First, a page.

Katy Koop interviews Shea Stanley, one of the writers in The Food for Thought Project, a year-long lab for aspiring audio dramatists.This is Part Four in a four part series. Read Part One with the producers here, including more about the guest speakers mentioned in this interview. Read Part Two with writer Ashley-Ruth Bernier. Read Part Three with writer Tori Grace Nichols.
“Sometimes my grief feels as though I’ve been left alone in a room with no doors. Every time I remember that my mother is dead, it feels like I’m colliding with a wall that won’t give. There’s no escape, just a hard surface that I keep ramming into over and over, a reminder of the immutable reality that I will never see her again.”Michelle Zauner in Crying in H Mart
Food is inherently emotional. The taste or smell or texture of it can take you back to a specific moment in time and bring all those emotions from that moment rushing back in. That’s why, especially when we’re coping with grief, food can be so important in helping you cope and sustain yourself.
For Durham-based writer, comedian, and actor Shea Stanley, when she started thinking about food, comfort, and grief for the Food for Thought series, she found herself thinking about one food in particular: the hotdog. This is because, when Stanley began thinking about the prompt for the audio drama series “I thought about food and I thought about how when I experienced a loss, I went into a lot of credit card debt because I was buying all of my meals, just sort of ordering Postmates. I was studying abroad so it was even harder to make that work.” For her, mapping out her audio drama series “was sort of like processing what that experience is like for me. It was kind of funny to me that I was in so much credit card debt because I was like getting a corndog delivered to my house. It’s just silly.”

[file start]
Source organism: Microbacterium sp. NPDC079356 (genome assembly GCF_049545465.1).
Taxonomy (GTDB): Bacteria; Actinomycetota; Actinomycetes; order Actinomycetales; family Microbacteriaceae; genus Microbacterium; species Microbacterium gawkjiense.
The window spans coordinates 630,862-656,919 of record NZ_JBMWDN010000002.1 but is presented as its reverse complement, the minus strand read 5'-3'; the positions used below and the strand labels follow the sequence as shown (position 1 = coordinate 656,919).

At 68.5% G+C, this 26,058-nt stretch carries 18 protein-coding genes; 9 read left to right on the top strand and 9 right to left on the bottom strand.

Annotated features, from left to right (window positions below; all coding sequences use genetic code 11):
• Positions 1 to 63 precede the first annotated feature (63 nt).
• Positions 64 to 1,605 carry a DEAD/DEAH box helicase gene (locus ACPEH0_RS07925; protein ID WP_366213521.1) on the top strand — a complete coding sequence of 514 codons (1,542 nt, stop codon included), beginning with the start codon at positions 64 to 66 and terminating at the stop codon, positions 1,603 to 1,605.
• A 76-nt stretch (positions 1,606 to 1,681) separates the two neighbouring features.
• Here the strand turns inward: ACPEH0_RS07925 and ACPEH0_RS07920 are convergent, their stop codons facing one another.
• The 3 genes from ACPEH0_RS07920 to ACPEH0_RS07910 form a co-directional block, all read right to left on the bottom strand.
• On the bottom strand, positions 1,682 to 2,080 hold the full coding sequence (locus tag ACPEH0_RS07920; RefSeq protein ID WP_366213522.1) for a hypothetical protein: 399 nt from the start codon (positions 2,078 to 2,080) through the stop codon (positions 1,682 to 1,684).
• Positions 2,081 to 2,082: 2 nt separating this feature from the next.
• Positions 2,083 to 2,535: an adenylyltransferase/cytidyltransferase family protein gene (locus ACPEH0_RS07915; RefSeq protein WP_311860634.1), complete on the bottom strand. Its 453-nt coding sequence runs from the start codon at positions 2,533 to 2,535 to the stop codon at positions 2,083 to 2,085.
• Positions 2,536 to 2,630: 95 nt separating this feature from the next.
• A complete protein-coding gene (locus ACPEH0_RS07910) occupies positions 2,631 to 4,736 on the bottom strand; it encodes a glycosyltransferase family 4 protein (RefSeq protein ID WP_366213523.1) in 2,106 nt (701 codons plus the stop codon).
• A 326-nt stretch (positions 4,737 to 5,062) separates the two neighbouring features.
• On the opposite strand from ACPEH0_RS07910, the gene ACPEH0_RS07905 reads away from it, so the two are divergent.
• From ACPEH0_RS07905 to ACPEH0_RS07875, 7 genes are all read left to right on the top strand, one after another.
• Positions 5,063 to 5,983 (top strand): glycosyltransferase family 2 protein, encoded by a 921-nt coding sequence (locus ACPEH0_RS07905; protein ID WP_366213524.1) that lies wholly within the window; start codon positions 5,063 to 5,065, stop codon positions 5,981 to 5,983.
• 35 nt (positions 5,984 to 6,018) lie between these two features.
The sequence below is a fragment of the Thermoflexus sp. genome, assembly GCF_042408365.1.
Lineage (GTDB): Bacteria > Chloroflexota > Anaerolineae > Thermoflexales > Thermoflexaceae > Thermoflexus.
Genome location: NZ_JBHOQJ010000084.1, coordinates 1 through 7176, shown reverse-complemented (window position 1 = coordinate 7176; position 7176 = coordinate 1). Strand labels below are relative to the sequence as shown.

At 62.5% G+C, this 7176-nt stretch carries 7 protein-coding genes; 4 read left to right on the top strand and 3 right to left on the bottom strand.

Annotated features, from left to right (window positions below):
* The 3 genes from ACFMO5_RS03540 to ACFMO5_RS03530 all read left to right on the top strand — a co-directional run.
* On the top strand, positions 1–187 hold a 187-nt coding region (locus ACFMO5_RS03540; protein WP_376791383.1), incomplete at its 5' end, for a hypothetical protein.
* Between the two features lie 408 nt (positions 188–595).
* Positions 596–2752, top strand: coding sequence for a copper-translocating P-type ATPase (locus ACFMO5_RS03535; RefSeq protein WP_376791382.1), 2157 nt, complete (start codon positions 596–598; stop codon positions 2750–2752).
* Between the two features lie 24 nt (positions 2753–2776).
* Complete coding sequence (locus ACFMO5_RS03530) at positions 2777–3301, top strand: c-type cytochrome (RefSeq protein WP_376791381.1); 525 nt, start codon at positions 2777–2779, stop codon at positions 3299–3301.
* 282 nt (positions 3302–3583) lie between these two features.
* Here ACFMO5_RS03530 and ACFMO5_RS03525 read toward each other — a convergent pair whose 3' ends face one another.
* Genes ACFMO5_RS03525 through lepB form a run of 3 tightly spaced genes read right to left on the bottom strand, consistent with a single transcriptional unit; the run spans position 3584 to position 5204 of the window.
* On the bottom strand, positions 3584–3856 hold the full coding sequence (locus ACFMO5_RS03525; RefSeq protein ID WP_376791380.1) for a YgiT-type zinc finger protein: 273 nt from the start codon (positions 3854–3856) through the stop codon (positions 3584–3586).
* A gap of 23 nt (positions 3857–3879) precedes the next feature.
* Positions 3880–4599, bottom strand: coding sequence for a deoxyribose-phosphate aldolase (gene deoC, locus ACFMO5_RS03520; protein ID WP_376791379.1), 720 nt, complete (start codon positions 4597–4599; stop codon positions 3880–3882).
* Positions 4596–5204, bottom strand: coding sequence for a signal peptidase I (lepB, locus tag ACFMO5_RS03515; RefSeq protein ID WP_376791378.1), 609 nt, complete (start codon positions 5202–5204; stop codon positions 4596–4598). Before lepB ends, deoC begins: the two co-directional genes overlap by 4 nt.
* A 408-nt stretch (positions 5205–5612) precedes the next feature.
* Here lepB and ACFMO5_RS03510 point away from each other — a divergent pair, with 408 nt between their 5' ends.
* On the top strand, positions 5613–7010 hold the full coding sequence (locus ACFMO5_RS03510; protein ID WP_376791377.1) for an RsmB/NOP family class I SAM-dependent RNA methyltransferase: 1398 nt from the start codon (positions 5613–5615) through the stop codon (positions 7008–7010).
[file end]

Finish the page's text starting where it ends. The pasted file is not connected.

Much like Stanley herself when she was dealing with grief, her audio drama “I’m Not Here Right Now” follows a young woman, recently out of college who “is processing her grief” from the sudden death of her mother “by fixating on what she eats and instead of cooking for herself or anything. She just goes to this shitty hotdog restaurant every day, like this college drunk food spot, which she’s at all the time. So, it’s about her and exploring what you eat”.
Taking her own experiences with food and talking to the other writers in the cohort, Stanley was able to develop a full story really delving on how types of food and how you feed yourself connect with grief. In particular, in being a part of the workshops with Whetstone Media media founder Stephen Satterfield, Tall Grass Food Box founder Gabrielle E.W. Carter, writer and performer Morgan Givens, and filmmaker Ashley Melzer all provided necessary insight into the writing process. As Stanley explains, “all the different speakers have been different experts on food, writing, or both. At first, I didn’t know if the food speakers would actually be that helpful to me because I am writing about being so disconnected with food,” but she found learning all of the different perspectives enlightening. Because “all the speakers have talked about food and community, familial connections, and how everyone has food that means something to them,” Stanley was able to get deep insight into how hot dogs, “the food that is [her character’s], it’s driving her into credit card debt.”
In addition, in creating “I’m Not Here Right Now”, she found that the writing and community that the cohort afforded her, helped her reach deadlines needed for the project. In particular, Stanley focused on outlining, “I find outlining very hard but I really wanted to get it all outlined before I started writing it because I’d not really written a several episode thing before. It felt important to have that mapped out.” In making sure she was able to get the work done, “I realized that what I have to do is write for 15 minutes at a time and let it be. So, I’ve been doing a lot of short bursts of writing.” Meeting regularly and also meeting these experts, as well as having deadlines, helped her figure out what writing worked best for handling audio.
Overall, beyond the pilot, “I would love to have the whole season written and have it produced and be available for people to listen to,” so that the story could be fully realized.
Katy Koop is a theatre artist and writer based in North Carolina. Her writing has been published on websites like Electric Literature, Hello Giggles, Indy Week, and more. Her plays have been performed virtually and in North Carolina, NYC, and Minneapolis. She most recently attended the Kennedy Center Summer Playwriting intensive as a member of the BIPOC cohort and is currently pursuing her MS in Technical Communication at NCSU. You can find her tweeting at @katykooped and more of her work at katykoop.com.
If you’d like to hear more, listen to the podcast episode: 151: Writing your first audio drama: Aspiring audio dramatists discuss the Food for Thought Project. This project is generously supported by the Mary Duke Biddle Foundation.